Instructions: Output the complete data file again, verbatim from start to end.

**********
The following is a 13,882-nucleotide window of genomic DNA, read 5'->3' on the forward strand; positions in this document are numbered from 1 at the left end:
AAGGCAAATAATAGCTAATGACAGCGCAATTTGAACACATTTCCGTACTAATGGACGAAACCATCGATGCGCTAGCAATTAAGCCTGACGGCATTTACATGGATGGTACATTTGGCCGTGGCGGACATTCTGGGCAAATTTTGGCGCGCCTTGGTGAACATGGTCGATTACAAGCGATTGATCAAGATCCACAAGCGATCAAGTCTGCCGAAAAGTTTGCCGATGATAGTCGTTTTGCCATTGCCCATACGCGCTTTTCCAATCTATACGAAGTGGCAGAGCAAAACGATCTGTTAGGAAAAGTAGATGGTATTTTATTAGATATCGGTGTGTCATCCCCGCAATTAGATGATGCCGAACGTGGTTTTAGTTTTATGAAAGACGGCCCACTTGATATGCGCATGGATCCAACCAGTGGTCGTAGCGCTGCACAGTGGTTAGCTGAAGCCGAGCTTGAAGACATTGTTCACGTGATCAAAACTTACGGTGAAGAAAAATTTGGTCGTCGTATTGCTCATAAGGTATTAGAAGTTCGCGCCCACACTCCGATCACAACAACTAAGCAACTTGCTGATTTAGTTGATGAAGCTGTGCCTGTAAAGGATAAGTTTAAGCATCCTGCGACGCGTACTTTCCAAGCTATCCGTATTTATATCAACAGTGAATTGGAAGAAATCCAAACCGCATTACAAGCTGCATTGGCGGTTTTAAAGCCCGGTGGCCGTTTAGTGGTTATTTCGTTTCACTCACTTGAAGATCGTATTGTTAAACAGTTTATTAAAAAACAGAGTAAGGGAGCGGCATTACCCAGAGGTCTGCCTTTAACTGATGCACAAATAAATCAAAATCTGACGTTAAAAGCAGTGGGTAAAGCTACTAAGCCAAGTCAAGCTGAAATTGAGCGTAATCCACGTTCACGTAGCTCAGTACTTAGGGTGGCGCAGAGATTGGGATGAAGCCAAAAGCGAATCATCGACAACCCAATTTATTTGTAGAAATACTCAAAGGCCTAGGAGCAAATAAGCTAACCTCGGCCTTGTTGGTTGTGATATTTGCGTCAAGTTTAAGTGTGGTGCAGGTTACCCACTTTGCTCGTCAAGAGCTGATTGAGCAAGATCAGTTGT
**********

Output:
The following is a 13,882-nucleotide window of genomic DNA, read 5'->3' on the forward strand; positions in this document are numbered from 1 at the left end:
AAGGCAAATAATAGCTAATGACAGCGCAATTTGAACACATTTCCGTACTAATGGACGAAACCATCGATGCGCTAGCAATTAAGCCTGACGGCATTTACATGGATGGTACATTTGGCCGTGGCGGACATTCTGGGCAAATTTTGGCGCGCCTTGGTGAACATGGTCGATTACAAGCGATTGATCAAGATCCACAAGCGATCAAGTCTGCCGAAAAGTTTGCCGATGATAGTCGTTTTGCCATTGCCCATACGCGCTTTTCCAATCTATACGAAGTGGCAGAGCAAAACGATCTGTTAGGAAAAGTAGATGGTATTTTATTAGATATCGGTGTGTCATCCCCGCAATTAGATGATGCCGAACGTGGTTTTAGTTTTATGAAAGACGGCCCACTTGATATGCGCATGGATCCAACCAGTGGTCGTAGCGCTGCACAGTGGTTAGCTGAAGCCGAGCTTGAAGACATTGTTCACGTGATCAAAACTTACGGTGAAGAAAAATTTGGTCGTCGTATTGCTCATAAGGTATTAGAAGTTCGCGCCCACACTCCGATCACAACAACTAAGCAACTTGCTGATTTAGTTGATGAAGCTGTGCCTGTAAAGGATAAGTTTAAGCATCCTGCGACGCGTACTTTCCAAGCTATCCGTATTTATATCAACAGTGAATTGGAAGAAATCCAAACCGCATTACAAGCTGCATTGGCGGTTTTAAAGCCCGGTGGCCGTTTAGTGGTTATTTCGTTTCACTCACTTGAAGATCGTATTGTTAAACAGTTTATTAAAAAACAGAGTAAGGGAGCGGCATTACCCAGAGGTCTGCCTTTAACTGATGCACAAATAAATCAAAATCTGACGTTAAAAGCAGTGGGTAAAGCTACTAAGCCAAGTCAAGCTGAAATTGAGCGTAATCCACGTTCACGTAGCTCAGTACTTAGGGTGGCGCAGAGATTGGGATGAAGCCAAAAGCGAATCATCGACAACCCAATTTATTTGTAGAAATACTCAAAGGCCTAGGAGCAAATAAGCTAACCTCGGCCTTGTTGGTTGTGATATTTGCGTCAAGTTTAAGTGTGGTGCAGGTTACCCACTTTGCTCGTCAAGAGCTGATTGAGCAAGATCAGTTGT